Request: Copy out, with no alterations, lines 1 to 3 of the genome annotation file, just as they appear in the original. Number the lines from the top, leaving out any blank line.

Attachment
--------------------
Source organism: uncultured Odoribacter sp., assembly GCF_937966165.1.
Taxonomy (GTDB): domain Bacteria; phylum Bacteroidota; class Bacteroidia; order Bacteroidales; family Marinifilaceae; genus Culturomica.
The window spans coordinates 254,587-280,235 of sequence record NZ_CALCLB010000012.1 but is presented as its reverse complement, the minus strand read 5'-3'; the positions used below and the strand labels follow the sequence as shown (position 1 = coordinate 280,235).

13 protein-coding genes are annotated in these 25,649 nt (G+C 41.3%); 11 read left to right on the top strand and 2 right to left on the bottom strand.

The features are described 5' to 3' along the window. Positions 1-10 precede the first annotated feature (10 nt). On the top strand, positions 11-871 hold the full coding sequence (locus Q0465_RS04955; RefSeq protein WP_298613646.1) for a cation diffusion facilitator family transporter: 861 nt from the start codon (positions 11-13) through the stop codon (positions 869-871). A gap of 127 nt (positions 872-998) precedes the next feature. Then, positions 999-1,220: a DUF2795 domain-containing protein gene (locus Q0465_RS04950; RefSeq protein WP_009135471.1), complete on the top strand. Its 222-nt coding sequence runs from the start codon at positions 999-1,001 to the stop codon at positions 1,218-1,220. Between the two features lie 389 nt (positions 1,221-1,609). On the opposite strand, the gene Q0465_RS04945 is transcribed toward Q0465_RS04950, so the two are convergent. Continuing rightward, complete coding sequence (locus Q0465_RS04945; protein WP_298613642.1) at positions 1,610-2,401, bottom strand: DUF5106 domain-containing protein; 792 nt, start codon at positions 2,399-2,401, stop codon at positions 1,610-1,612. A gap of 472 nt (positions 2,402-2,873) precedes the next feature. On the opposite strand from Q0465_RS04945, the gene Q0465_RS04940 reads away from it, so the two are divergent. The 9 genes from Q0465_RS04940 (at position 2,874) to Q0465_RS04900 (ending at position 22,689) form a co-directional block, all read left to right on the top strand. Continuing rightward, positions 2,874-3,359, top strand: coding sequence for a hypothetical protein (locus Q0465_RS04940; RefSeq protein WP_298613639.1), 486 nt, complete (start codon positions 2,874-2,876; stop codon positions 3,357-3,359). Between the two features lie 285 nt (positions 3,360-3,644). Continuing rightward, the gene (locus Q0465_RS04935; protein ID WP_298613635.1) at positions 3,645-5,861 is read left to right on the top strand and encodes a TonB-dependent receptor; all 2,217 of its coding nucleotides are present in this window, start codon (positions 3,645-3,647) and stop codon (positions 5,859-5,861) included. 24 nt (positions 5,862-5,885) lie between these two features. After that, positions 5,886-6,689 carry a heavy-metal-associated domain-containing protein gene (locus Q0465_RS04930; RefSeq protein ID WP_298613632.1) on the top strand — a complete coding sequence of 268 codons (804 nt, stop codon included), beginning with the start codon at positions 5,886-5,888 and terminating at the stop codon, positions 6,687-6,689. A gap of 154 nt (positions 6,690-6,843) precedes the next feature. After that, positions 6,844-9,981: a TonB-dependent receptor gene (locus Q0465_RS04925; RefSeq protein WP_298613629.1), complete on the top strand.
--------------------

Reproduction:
Source organism: uncultured Odoribacter sp., assembly GCF_937966165.1.
Taxonomy (GTDB): domain Bacteria; phylum Bacteroidota; class Bacteroidia; order Bacteroidales; family Marinifilaceae; genus Culturomica.
The window spans coordinates 254,587-280,235 of sequence record NZ_CALCLB010000012.1 but is presented as its reverse complement, the minus strand read 5'-3'; the positions used below and the strand labels follow the sequence as shown (position 1 = coordinate 280,235).